Graeme Scarratt

Harvey Scarratt

When I arrived at WHGS in 1959, my brother Mac was in the Upper Sixth, and Graeme was in the third form.  So, although a new kid on the block, I had inherited an already worn-in school blazer, a cap with the yellow button already pulled off, and a school satchel (previously used by ‘our’ Trev, Mac, and Graeme) of well-worn leather.  When satchels became ‘uncool’ I graduated to the more ‘modern’ haversack.  Mind you, the new geometry set and ruler still made that familiar sound when I ran across the school yard to see my mates!
School was great, and the characters, both staff and schoolmates, are still vivid.  I enjoyed studying, the more so since I missed quite a lot of time in my early teens, hospitalised with rheumatic fever.  I still remember a visit by Geoff (Skelty) Hudspith, whom my mother mistakenly referred to as ‘Mr Skelton’!  Like my brothers before me, I also enjoyed sport.  I played rugby and cricket all the way through school, playing for the First XV and captaining the First XI.
In 1966, I headed for Manchester University where I had a wonderful time, working and playing hard with a year in France thrown in, before graduating with a Hons degree in French in 1970.  I then taught English in Sicily for a year, returning to do a PGCE specialising in TEFL and Linguistics at Bangor University, Wales.  I returned to Italy, to teach in Bologna for a number of years before returning to the UK in 1975 where I went into FE in Barry College near Cardiff.  I rose through the ranks and into senior management (as Assistant Principal, Curriculum and Quality), before taking early retirement (following some health issues – all ok now!).  I also remarried in 2006, and moved to North Cardiff inheriting two grown up children, with, now, a sprinkling of grandchildren, who are great fun!
In retirement, I spend a fair amount of time ‘pottering’, which for me involves a lot of reading, writing, going to the opera, watching cricket, spending a lot of time talking with friends, usually about, rugby, cricket, matters political and sometimes (at my instigation) about the fluctuating fortunes of Hartlepool United.  I also do some fishing, and my wife and I love hill walking.  When we have the opportunity, we enjoy holidaying in Italy, France and Luxemburg.
Sadly, I’ve lost touch with most of my old schoolmates, except for Phil Donaghy, and latterly, Geoff Ridden, with whom I exchange info on what we know or have heard about our contemporaries.  I talk to ‘our Graeme’ a couple of times a week so he can keep me up to date with what’s going on in town, and how wonderful Hartlepool is now that ‘Stubbsy’ is in charge of things!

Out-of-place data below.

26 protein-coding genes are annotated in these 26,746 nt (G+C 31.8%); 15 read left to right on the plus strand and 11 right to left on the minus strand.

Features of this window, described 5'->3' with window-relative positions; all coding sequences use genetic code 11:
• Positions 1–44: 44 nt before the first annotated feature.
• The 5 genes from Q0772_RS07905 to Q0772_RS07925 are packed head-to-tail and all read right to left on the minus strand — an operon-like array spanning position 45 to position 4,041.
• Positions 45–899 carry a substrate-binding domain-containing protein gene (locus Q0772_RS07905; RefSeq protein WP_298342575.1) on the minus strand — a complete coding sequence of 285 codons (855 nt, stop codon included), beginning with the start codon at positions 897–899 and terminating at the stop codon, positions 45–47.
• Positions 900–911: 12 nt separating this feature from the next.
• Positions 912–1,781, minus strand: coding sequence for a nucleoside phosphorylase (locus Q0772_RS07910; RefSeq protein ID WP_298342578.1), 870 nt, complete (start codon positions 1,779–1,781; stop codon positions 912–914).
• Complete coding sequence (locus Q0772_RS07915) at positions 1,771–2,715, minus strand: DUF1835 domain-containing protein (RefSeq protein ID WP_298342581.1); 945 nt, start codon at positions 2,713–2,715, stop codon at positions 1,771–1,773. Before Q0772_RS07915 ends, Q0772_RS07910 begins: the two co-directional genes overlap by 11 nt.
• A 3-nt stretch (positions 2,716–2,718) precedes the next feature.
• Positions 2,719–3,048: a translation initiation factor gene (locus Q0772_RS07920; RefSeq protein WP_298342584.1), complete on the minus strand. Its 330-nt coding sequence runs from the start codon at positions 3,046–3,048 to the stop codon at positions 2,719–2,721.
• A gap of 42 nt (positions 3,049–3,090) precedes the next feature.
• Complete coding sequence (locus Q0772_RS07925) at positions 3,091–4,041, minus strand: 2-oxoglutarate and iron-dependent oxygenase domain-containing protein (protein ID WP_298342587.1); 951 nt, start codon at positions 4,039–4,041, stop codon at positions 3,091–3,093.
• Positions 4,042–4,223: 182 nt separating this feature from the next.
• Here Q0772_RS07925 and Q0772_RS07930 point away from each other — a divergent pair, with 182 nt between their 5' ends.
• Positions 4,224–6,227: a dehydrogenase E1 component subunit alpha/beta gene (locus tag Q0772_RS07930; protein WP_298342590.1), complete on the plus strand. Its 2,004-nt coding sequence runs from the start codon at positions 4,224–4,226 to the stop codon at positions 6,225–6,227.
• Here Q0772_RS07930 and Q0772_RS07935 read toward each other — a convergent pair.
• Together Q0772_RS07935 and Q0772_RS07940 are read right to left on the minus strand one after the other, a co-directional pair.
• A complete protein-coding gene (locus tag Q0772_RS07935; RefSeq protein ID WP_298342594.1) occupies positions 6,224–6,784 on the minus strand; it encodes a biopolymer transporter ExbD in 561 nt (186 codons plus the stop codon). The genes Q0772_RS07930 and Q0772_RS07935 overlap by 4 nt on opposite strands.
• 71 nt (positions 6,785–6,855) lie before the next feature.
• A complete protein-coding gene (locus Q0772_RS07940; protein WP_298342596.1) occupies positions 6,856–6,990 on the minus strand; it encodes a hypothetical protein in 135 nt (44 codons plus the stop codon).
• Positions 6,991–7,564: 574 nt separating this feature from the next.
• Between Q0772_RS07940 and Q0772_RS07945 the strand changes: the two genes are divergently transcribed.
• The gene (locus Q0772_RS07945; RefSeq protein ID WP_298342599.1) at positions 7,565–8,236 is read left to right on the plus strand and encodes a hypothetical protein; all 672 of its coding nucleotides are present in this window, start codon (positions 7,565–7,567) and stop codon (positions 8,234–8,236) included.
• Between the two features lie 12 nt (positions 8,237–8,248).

Harvey Scarratt

1946: Carols and Ralph Todd

( an account from Keith Bloomfield and Raymond Colledge)

Looking through some very old and tatty diaries brought back memories of our time at the school in 1946, just a year after the end of the War. In those days many of us at the school were very keen singers although music, as a subject, was not in the curriculum. Instead we were very ably guided by, first, Fred Hill and, later by Steve King We sang in an amateur quartet with Ben Parkinson and one other whose name now escapes us. However we also got together as a larger group and just before Christmas eleven of us set off to sing carols we had decided that if we wanted to make some money the place to go was the Park area and furthermore we would only go to selected houses. For example one obvious target was the Mayor’s house who we seem to remember also invited us in even though this necessitated turning off ITMA – a notable sacrifice. That night we collected the princely sum of £2/10/0 giving us just 4/- (about 20p) each.

On another occasion, on Christmas Eve, we made our old headmaster Ralph Todd’s house our last port of call; it was most definitely a last minute idea. We were all somewhat overawed at the enormity of what we were undertaking but, after all, we were in the 6th Form. We sang and sang and practically exhausted our repertoire when the door suddenly opened and a grim faced figure stared at us intently before saying in that familiar gruff voice ‘You had better come in and mind you wipe your feet’.

The first thing we noticed as we came into the hallway were two extremely long oars mounted on the ceiling. They totally overpowered the entrance to the house. and were this impressive memento of university days presumably. Did he in fact earn a ‘blue’? – We were far too timid to ask.

We lingered over sherry and cake for about an hour and a half but the great man said practically nothing while his daughter, who will always be remembered as ‘Miss Todd, did all the talking. He just sat there and although he was never known to crack a smile there was perhaps a slight hint. It had been his last term at the School he had served so faithfully for many years. (As it happened, Fred Hill also departed at that same time to take over as Headmaster at Seaton Carew).

Looking back it is clear from today’s perspective that although we were not in the habit of attributing human emotions to any of our teaching staff, on this occasion this stern remote individual must have been quite moved by it all. We remember that, a week or so before, he had in fact given a farewell supper for the whole school.